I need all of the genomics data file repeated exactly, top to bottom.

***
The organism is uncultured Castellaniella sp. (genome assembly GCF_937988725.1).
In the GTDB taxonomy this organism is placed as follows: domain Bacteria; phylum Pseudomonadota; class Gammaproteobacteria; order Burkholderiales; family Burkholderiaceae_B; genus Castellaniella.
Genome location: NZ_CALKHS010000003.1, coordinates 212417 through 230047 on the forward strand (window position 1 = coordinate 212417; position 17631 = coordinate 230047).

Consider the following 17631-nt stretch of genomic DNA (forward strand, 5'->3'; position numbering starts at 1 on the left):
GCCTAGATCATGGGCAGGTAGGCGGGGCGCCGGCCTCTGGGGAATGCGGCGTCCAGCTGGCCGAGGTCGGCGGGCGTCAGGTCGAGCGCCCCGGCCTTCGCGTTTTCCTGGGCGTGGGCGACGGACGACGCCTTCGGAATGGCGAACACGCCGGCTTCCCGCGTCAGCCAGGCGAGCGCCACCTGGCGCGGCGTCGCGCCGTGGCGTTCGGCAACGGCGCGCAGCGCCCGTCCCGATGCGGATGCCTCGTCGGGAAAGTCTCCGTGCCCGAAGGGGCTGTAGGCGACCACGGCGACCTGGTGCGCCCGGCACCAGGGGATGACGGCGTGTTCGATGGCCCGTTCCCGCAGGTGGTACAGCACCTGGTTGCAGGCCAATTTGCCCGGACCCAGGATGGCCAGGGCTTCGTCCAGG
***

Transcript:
The organism is uncultured Castellaniella sp. (genome assembly GCF_937988725.1).
In the GTDB taxonomy this organism is placed as follows: domain Bacteria; phylum Pseudomonadota; class Gammaproteobacteria; order Burkholderiales; family Burkholderiaceae_B; genus Castellaniella.
Genome location: NZ_CALKHS010000003.1, coordinates 212417 through 230047 on the forward strand (window position 1 = coordinate 212417; position 17631 = coordinate 230047).

Consider the following 17631-nt stretch of genomic DNA (forward strand, 5'->3'; position numbering starts at 1 on the left):
GCCTAGATCATGGGCAGGTAGGCGGGGCGCCGGCCTCTGGGGAATGCGGCGTCCAGCTGGCCGAGGTCGGCGGGCGTCAGGTCGAGCGCCCCGGCCTTCGCGTTTTCCTGGGCGTGGGCGACGGACGACGCCTTCGGAATGGCGAACACGCCGGCTTCCCGCGTCAGCCAGGCGAGCGCCACCTGGCGCGGCGTCGCGCCGTGGCGTTCGGCAACGGCGCGCAGCGCCCGTCCCGATGCGGATGCCTCGTCGGGAAAGTCTCCGTGCCCGAAGGGGCTGTAGGCGACCACGGCGACCTGGTGCGCCCGGCACCAGGGGATGACGGCGTGTTCGATGGCCCGTTCCCGCAGGTGGTACAGCACCTGGTTGCAGGCCAATTTGCCCGGACCCAGGATGGCCAGGGCTTCGTCCAGG